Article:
How Free Phone Charging Stations Could Present Risks

The FBI has said to be careful about free phone charging stations. Here's what to know.

A hand holding a phone that is out of batteries and needs to be charged.
(Image credit: Getty Images)

The FBI's Denver office sent out a message warning of the safety of public phone charging stations. These stations, the office said, could carry risks to your security and safety. 

"Bad actors have figured out ways to use public USB ports to introduce malware and monitoring software onto devices," the FBI Denver office said on Twitter in early April. 

Instead, the FBI said, you should bring your own charger and USB cord and use an electrical outlet, rather than a charging station. This warning extends to airports, hotels and shopping centers, the FBI said. 

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FBI Denver confirmed to Kiplinger nothing new spurred this message. Rather, it was a message they wanted to regularly share with people. With that in mind, here are some safety issues to know about public device charging stations. 

What to Know About Charging Devices Safely

The Federal Communications Commission refers to possible risks of public USB charging stations as "juice jacking." What can happen is that a thief could install malware on a USB port that can access a device when it's plugged in, the FCC has said. 

Malware could then allow a criminal to export data and passwords, potentially giving them access to your online accounts. Something like this could also happen, the FCC said, through public Wi-Fi networks. 

To Keep Your Devices Safe at Phone Charging Stations:

  • Bring your own charging cable if you are traveling somewhere. 
  • Plug into a typical power outlet, rather than making use of public USB charging stations where you use a wire left there.
  • You can also use a charging-only cable or be more mobile with a portable charger or external battery.

With so much of our personal lives going onto phones — including use of banking and investment apps to access our accounts — this is an easy way to stay safe when you're on the move. More than 50,000 people reported being the victim of a personal data breach in 2021, according to an FBI Internet Crime Report released in late March, resulting in losses of more than $515 million; malware resulted in reported losses of more than $49.2 million.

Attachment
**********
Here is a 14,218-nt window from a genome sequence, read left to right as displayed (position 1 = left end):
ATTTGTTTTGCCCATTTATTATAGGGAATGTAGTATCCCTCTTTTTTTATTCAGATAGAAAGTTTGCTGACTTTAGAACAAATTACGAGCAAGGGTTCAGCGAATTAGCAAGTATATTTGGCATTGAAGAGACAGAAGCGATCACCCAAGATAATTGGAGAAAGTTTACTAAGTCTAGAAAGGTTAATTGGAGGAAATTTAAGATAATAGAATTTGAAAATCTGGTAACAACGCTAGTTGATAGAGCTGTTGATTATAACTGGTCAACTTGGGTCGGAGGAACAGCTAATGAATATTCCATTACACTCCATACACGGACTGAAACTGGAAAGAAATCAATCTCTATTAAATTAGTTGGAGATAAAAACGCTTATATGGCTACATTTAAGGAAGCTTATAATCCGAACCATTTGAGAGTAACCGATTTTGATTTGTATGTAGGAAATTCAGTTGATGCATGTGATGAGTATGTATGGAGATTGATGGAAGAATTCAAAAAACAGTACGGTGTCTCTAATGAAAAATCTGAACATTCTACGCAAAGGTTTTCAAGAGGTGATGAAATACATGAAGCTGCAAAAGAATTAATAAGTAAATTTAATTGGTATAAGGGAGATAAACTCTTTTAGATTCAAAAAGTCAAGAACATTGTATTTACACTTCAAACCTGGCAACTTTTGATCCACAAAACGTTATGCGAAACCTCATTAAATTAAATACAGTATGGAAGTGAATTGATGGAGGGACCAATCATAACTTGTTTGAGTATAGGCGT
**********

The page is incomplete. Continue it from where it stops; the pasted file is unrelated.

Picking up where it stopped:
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Alexandra Svokos
Senior Digital Editor

Alexandra Svokos is the senior digital editor of Kiplinger. She holds an MBA from NYU Stern in finance and management and a BA in economics and creative writing from Columbia University. Alexandra has a decade of experience in journalism, specializing in online newsrooms. She previously served as the senior editor of digital for ABC News, where she directed daily news coverage across topics through major events of the early 2020s for the network's website. Before that, she pioneered politics and election coverage for Elite Daily and went on to serve as the senior news editor for that group. 

Alexandra was recognized with an "Up & Comer" award at the 2018 Folio: Top Women in Media awards, and she was asked twice by the Nieman Journalism Lab to contribute to their annual journalism predictions feature. She has also been asked to speak on panels and give presentations on the future of media, including by the Center for Communication and Twipe.